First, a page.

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Cuba Hopes Trump Keeps Cooperation Efforts against Drug ...DEA’s Latin ‘takedown’ boosted by dubious figures
BY LENNY SAVINO, The Miami Herald, February 1, 2001

SAN JUAN, Puerto Rico — The Drug Enforcement Administration used suspect figures to tout the success of a 36-nation “major takedown” of drug traffickers in the Caribbean and Latin America last fall, according to an examination of the operation.

The DEA’s scorecard on “Operation Libertador” reported 2,876 arrests, but agency officials could not provide evidence to support hundreds of them. Hundreds more were routine busts for marijuana possession, and some drug eradication figures were double-counts of a State Department program to burn marijuana plants. And while the DEA said $30.2 million in criminal assets were seized during Libertador, $30 million of that was confiscated four weeks before the operation began.

The DEA official who directed the exercise — since promoted to head the DEA’s international enforcement division — admits some discrepancies but says the international cooperation that Libertador promoted is what counts. Michael Vigil, then head of the DEA’s regional office in San Juan, described the operation as a “tremendous success.”

Libertador, the fourth U.S.-led regional drug crackdown since 1998, intended to engage U.S., Caribbean and Latin American drug authorities simultaneously in what the DEA called “an attempt to dismantle top-echelon traffickers in the region.”


However, the DEA’s internal documents and interviews with drug agents and officials from Libertador’s participating countries show:

The DEA could not account for 375 of the 2,876 arrests attributed to Libertador. For most of the rest, it simply accepted whatever numbers participating countries reported.

The largest number of arrests — 996 — were in Jamaica, where authorities said most were for misdemeanor marijuana possession. Most of the defendants were fined and released.

Much of the marijuana interdiction credited to Libertador consisted of plants that had been burned in Jamaica and already counted as part of the State Department’s “Operation Buccaneer,” which has been under way since 1982.

The DEA did not, as a rule, ask for the names of those arrested, the outcomes of their cases or what happened to their drugs and cash.

DEA spokesman Michael Chapman said his agency saw no problems with Libertador or its operations’ accounting system. “Everything was done properly and aboveboard,” Chapman said. DEA Administrator Donnie Marshall declined to be interviewed about Libertador.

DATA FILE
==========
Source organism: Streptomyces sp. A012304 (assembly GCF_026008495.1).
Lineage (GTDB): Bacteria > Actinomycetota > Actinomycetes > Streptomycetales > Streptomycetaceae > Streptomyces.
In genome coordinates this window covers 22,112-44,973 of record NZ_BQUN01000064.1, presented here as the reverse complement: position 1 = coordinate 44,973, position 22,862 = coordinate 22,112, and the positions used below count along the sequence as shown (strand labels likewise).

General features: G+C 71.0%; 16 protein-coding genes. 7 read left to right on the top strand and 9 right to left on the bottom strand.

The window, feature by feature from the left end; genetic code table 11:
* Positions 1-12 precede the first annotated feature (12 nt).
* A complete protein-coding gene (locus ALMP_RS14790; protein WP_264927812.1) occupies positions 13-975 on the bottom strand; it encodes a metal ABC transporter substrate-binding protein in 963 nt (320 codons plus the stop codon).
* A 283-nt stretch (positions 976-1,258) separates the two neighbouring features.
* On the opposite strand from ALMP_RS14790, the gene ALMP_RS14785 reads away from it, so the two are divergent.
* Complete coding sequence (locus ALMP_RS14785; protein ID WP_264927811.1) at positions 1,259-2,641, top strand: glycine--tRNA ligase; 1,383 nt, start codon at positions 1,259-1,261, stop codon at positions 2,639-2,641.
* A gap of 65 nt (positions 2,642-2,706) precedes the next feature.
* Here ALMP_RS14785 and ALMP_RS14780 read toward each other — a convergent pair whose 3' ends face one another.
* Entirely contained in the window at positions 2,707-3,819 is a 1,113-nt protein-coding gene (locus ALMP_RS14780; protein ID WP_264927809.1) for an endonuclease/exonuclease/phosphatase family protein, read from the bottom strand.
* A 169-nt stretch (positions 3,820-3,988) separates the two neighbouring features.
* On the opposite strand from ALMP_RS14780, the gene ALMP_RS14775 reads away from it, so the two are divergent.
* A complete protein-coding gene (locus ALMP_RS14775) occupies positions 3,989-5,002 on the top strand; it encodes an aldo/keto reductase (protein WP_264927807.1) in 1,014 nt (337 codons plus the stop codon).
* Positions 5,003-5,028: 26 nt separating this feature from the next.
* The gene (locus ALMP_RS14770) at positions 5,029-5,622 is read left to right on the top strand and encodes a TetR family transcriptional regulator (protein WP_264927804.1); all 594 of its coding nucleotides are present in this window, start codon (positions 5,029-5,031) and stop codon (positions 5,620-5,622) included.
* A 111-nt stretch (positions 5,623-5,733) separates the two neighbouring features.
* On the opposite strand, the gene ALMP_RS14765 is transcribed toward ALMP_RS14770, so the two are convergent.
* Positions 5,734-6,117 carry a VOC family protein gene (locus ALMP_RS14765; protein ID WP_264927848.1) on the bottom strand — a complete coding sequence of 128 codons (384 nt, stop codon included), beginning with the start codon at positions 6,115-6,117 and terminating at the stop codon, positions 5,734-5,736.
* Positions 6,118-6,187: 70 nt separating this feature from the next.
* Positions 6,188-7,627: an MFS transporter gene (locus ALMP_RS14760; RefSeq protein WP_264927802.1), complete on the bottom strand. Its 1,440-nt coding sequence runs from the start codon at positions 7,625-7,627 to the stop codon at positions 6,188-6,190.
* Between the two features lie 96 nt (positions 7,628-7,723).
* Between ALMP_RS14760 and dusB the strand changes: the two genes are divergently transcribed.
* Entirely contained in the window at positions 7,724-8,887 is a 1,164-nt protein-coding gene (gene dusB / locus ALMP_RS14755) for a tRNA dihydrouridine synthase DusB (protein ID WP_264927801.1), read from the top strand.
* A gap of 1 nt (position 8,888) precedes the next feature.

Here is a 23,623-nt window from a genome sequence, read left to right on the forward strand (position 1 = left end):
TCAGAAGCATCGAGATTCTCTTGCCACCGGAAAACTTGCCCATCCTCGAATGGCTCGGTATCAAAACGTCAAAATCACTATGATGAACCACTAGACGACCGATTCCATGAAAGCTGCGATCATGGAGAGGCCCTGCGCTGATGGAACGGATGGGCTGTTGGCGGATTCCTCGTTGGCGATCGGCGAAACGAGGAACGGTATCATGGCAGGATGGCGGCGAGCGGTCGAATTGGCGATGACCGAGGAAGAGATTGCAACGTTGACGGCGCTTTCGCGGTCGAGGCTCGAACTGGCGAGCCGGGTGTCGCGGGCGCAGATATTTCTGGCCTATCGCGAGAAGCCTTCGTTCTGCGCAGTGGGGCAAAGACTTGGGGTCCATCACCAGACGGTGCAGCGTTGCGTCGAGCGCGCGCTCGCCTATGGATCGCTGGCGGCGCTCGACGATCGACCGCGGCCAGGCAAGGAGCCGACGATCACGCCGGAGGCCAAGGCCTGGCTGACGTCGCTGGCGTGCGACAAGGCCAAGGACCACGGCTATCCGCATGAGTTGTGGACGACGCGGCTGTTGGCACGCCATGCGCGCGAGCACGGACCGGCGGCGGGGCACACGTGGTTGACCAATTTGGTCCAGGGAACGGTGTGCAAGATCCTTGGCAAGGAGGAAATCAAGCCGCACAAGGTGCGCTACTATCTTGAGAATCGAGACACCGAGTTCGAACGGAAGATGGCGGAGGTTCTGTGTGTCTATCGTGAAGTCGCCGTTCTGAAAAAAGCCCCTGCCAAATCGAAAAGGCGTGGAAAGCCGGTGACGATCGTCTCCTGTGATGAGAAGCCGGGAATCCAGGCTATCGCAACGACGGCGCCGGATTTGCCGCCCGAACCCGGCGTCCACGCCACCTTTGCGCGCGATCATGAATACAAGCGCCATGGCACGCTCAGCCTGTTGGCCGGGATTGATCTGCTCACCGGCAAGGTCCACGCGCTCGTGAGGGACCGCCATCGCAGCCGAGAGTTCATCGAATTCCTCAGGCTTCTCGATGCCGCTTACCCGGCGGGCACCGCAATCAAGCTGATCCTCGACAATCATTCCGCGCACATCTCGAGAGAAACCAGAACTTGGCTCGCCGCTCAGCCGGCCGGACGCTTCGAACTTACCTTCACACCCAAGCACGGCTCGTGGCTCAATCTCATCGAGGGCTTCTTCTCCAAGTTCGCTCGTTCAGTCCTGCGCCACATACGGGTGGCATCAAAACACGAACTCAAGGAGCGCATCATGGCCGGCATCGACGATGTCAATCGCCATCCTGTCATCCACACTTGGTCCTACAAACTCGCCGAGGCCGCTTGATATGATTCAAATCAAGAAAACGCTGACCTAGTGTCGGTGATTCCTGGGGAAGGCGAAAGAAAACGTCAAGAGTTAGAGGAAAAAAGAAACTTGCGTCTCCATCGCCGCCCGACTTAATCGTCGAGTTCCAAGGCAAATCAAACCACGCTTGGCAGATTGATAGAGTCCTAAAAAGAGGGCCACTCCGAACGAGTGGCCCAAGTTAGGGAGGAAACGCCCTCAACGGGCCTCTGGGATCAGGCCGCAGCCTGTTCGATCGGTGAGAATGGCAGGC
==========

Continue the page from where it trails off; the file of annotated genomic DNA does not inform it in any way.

While unable to confirm the arrest figures he offered initially, Chapman said his agency would “stick by the reported arrests, because those were the numbers that were called in” by foreign law enforcement officials.

Vigil, the overseer of Libertador and three previous anti-drug initiatives in the Caribbean, said the names and numbers were not very important. “The key here is that we have 36 countries that put aside cultural, political and economic differences to come together,” Vigil said. “You can’t argue with the
success of these operations, and the fact that we’re developing international coalitions, I think, speaks for itself.”

Obtaining accurate arrest and seizure records is tough, said Rafael Perl, a drug policy analyst for the Congressional Research Service. “It’s hard enough to get U.S. anti-drug agencies to share information,” Perl said. “When dealing with foreign countries, the problem is magnified tenfold.”

“I’m not surprised at all that the statistics reported are unverifiable,” said Eric Sterling, a former counsel on drug policy to the House Judiciary Committee. Sterling, now president of the Criminal Justice Policy Foundation in Washington, which advocates prevention and treatment measures to combat the drug problem, said, “Congress and agency managers hunger for success stories to brag about.”


Libertador began Oct. 27 and ended Nov. 19. Nearly every nation in the Caribbean participated, including Haiti and the Dominican Republic, along with major Latin American cocaine-trafficking countries such as Colombia, Bolivia and Mexico.

The biggest catch credited by Vigil and DEA documents to Libertador was alleged trafficker Martires Paulino Castro, who was arrested by Dominican police. Seized in the process were $30 million in Paulino’s assets and 360 kilograms of cocaine.

DEA records contradict that claim, however. Vigil’s DEA office in San Juan first reported Paulino’s arrest Sept. 29, nearly a month before Libertador began. Vigil said Paulino’s inclusion was justified because Paulino had been identified in a “targeting package” — a list of suspected drug traffickers — that was provided to Dominican officials in the planning stages of Libertador.

Libertador’s operations in Jamaica included a public relations initiative, aimed mainly at a TV police show, Arrest and Trial. For the cameras, DEA agents did a second take of their plane’s arrival in Jamaica, donned caps and jackets bearing the DEA’s insignia and made commanding-like gestures..

One analyst questioned the value of the DEA operation and an emphasis on arrests. “Did the operation have any impact whatsoever on the price or availability of drugs?” asked Ethan Nadelmann, a former State Department drug policy analyst who now heads the New York-based Lindesmith Center, which favors drug treatment over arrests. “Did it have any impact whatsoever on the number of people addicted to or overdosing from heroin or cocaine? The odds are overwhelmingly no.”

Source: http://www.latinamerican


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